Obviously it would be nice if we weren't punching at all. But maybe, barring gender inequalities, there doesn't have to be a punch associated with objectification? I mean, objectifying a living, breathing, 3-dimensional person would always be a problem, I think. But objectification based on a 2-dimensional image taken of a person who has willingly posed for the photo and been paid for his or her time? I think that's only a problem if there's a larger issue of gender inequality at play.

    I think.

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    1. Yes, I've been wondering about where the line falls between objectification and celebration. Or, to put it another way, when can objectification be celebration, too?

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  8. I do not have a problem with it. Beefcake (or cheesecake) celebrates sexuality. As a person who tries to be sex-positive and avoid slut-shaming, I do not see anything harmful about a beautifully-lit photo of a scantily-clad model (of either sex) in a pose that does not make him or her appear to be the victim of violence or coercion.

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  9. I don't think it's necessarily sexist, but I personally find it icky. My personal tastes are admittedly apparently rather strange, as even though I'm primarily attracted to men, I'm really not into the muscled look, and would much rather look at the attractive woman he might be with. Then again, I'm much less likely to buy a book if a man's on the cover than if a woman (or two) is there instead. But, apparently the market doesn't agree.
    I would agree that it is objectification, but that's different for guys anyway, which gets into a bunch more issues, and while I do theoretically support more objectification of men and fewer for women to even the playing field, that doesn't necessarily mean I want to see the former personally.

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  10. Is it (sexual) objectification? Sure. Sexist? Not so much. Sexism = prejudice + power, and even in a genre mostly dominated by women, we don't have that kind of social power.

    Is the objectification a problem? Maybe. I personally don't much care one way or the other, but I would argue that some objectification ISN'T wrong. Where it becomes a (sexist) problem for female sexual objectification is that it's EVERYWHERE.

    I feel bad for the guy if he's made uncomfortable by it, I genuinely do. But it's not sexist.

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  13. Sorry! It seems to have posted three times for some reason.

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  14. GREAT topic. My first book cover has a nekkid male chest, and, as a male friend put it, "it's quite nipple-tastic." And he has no head. I have to say that, rather than being put off by the cover, my hunky chunky husband and his friends all like to joke about which one of them posed for it.
    I guess there are as many opinions about this as there are book covers, and I have some thoughts, too.
    I like the sexy bits as a celebration concept...
    ...and many of us write about big, strong men...and a big strong set of man boobs over a six-pack is shorthand for a story about a big, strong man. I think that in our society, those images have become shorthand. We see "hoodie guy" on a cover and know we're probably getting a story about a guy who keeps difficult things hidden inside him. We see a guy with jeans that barely cover that groin grove, and know we're getting...well, more than the groin groove. Same as when we see a firm, curvy female abdomen that we're getting...run of the mill American beer. Soooo...it's not a perfect system, and there ARE people who are harmed, depending on the medium and the product and the depiction...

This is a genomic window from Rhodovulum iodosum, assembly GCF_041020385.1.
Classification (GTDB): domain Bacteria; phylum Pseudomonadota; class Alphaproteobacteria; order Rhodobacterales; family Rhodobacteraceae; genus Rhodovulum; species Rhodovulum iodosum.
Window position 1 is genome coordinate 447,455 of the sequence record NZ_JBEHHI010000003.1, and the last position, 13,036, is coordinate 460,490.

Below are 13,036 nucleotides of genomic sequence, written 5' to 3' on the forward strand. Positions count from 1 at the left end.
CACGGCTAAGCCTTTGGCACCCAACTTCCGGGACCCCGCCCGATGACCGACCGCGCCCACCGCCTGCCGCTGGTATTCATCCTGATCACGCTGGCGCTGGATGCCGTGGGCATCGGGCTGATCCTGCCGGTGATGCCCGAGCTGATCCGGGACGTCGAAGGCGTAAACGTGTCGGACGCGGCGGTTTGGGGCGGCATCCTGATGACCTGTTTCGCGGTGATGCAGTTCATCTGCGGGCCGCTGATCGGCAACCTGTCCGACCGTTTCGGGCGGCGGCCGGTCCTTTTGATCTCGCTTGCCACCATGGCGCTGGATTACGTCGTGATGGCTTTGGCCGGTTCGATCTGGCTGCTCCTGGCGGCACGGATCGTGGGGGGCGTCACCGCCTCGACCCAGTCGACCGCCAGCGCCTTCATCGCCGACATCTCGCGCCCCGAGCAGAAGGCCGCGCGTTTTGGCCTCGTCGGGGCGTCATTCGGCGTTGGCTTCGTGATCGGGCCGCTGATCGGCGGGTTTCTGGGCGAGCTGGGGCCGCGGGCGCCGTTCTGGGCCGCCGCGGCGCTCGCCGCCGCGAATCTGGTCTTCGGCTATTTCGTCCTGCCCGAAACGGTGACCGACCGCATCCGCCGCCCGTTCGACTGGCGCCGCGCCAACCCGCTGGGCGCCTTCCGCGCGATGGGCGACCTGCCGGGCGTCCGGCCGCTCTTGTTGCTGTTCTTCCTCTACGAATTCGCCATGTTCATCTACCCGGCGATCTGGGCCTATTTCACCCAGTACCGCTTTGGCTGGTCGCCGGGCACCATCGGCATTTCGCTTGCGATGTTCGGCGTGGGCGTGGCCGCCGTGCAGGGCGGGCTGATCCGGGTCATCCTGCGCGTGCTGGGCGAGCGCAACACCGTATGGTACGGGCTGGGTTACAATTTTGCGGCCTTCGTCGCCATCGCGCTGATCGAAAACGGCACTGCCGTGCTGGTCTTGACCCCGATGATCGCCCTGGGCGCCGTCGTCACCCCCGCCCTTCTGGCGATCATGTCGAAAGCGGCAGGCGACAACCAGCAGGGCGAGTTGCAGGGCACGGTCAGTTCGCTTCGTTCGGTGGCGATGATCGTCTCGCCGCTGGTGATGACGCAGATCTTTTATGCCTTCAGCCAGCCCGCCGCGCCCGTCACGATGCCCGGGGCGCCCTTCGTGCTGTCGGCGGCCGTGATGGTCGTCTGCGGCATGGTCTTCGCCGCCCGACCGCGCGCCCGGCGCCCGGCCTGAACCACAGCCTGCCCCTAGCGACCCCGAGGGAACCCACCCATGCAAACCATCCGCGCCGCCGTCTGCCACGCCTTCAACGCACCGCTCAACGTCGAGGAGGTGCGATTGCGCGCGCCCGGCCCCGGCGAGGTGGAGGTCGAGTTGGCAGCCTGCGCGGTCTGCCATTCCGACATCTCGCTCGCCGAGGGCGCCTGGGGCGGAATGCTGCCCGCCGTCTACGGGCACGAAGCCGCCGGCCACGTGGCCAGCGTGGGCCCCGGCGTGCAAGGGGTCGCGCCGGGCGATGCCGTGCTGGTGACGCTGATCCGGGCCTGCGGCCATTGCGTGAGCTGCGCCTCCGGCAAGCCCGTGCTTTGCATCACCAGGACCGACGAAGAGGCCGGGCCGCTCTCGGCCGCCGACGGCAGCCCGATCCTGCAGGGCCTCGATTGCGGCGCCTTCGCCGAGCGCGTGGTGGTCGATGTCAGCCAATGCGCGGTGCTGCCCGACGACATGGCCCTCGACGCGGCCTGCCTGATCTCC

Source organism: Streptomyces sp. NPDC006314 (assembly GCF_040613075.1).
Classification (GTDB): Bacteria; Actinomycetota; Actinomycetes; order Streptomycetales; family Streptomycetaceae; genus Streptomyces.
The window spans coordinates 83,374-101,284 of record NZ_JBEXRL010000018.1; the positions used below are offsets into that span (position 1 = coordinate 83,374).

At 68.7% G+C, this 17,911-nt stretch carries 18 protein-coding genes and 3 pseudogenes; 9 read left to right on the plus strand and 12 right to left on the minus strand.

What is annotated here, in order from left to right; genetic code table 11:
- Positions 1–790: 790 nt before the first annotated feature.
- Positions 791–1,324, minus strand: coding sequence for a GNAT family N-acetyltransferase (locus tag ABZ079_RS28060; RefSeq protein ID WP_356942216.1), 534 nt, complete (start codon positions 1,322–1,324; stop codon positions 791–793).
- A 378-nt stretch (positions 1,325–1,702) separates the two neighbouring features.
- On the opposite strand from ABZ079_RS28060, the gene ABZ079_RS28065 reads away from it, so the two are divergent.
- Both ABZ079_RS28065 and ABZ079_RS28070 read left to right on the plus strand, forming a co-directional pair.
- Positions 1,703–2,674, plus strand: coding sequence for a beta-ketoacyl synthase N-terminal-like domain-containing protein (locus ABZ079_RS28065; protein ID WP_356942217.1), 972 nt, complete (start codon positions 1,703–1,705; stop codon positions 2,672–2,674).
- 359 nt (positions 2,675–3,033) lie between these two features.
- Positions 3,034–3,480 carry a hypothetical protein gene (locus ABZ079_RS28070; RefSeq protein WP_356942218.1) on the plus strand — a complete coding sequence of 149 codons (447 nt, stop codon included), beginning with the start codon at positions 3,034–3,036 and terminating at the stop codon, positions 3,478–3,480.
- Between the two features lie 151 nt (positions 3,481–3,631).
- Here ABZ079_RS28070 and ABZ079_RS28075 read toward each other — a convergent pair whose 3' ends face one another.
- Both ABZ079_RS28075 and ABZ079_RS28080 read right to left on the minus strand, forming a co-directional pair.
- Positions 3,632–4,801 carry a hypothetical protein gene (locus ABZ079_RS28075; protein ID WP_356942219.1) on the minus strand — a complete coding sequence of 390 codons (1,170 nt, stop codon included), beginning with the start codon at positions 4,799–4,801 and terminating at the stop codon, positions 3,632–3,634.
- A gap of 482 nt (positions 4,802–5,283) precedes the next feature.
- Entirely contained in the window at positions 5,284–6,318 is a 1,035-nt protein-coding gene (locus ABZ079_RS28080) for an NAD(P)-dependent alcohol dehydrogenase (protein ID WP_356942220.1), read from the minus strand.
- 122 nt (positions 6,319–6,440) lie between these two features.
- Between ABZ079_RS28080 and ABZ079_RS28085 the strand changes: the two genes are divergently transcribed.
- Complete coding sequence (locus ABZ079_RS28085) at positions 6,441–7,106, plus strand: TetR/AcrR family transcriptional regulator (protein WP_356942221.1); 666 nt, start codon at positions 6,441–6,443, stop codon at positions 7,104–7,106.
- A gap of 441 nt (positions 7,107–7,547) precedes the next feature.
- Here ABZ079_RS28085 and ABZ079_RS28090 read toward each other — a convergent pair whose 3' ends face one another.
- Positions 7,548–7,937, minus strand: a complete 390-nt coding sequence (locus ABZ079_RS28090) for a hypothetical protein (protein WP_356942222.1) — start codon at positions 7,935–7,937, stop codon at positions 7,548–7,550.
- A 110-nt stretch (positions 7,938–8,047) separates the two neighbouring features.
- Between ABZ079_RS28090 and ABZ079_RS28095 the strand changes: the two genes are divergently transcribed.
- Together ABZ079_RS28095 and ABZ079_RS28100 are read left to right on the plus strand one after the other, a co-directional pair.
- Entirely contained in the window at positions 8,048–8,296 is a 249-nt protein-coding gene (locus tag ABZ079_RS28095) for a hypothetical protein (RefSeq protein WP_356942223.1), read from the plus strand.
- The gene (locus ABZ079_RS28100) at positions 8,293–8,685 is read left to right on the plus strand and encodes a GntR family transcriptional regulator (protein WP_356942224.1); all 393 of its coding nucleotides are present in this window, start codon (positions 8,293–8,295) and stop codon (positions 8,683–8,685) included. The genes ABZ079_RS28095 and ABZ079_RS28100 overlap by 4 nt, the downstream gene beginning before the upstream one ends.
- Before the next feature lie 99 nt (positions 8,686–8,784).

But this is romance. A fantasy with a happily ever after. And hopefully few of us expect that the person that we're going to wind up with looks like that.
    As for the headless aspect? I get that a lot of people see this as about objectifying a man's body, but I like to imagine my own version of a cute guy as the hero.

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    1. Sigh. Groin groove, not grove. Although there's definitely that, too...

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  15. http://magazine.foxnews.com/love/muscular-guys-make-worst-boyfriends-says-new-study

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  16. Great discussion! I feel uncomfortable with the covers. I know I will never use one, unless someone tells me it will boost sales and presents statistics to prove their point. To me it reduces romance to sex. I like sex, but unfortunately I am looking for much more in a romance novel. I want to know the HEA is about more than great sex. On the other hand, Cara McKenna uses this type of cover and I loved both 'Afterhours' and 'Unbound.'

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  18. Interesting discussion indeed. I thought I was the only one who didn't enjoy those covers. I think they objectify men, and I don't like objectification of any kind. Not that it's the end of the world, as women are entitled to eye candy and no one is being harmed by those covers. I guess my issue is that it's done over and over and over. I find many of those covers tacky, and the naked male torso is so overused on romance novel covers that it becomes the cliche of the cliche. There is an objectification because those images are there to sell, the same way you have female models showing skin on magazine covers so to attract male readers. I just think there could be more variety and subtlety on romance novel covers. In my opinion, the constant use of those "beefy" images don't favor much the romance genre. I'm not a prude, I'm not against nudity, I just think it's overused.

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  19. How else to signify sexuality, is the question, or do we need to? Is it good or bad that romance is synonymous with sex, a shorthand?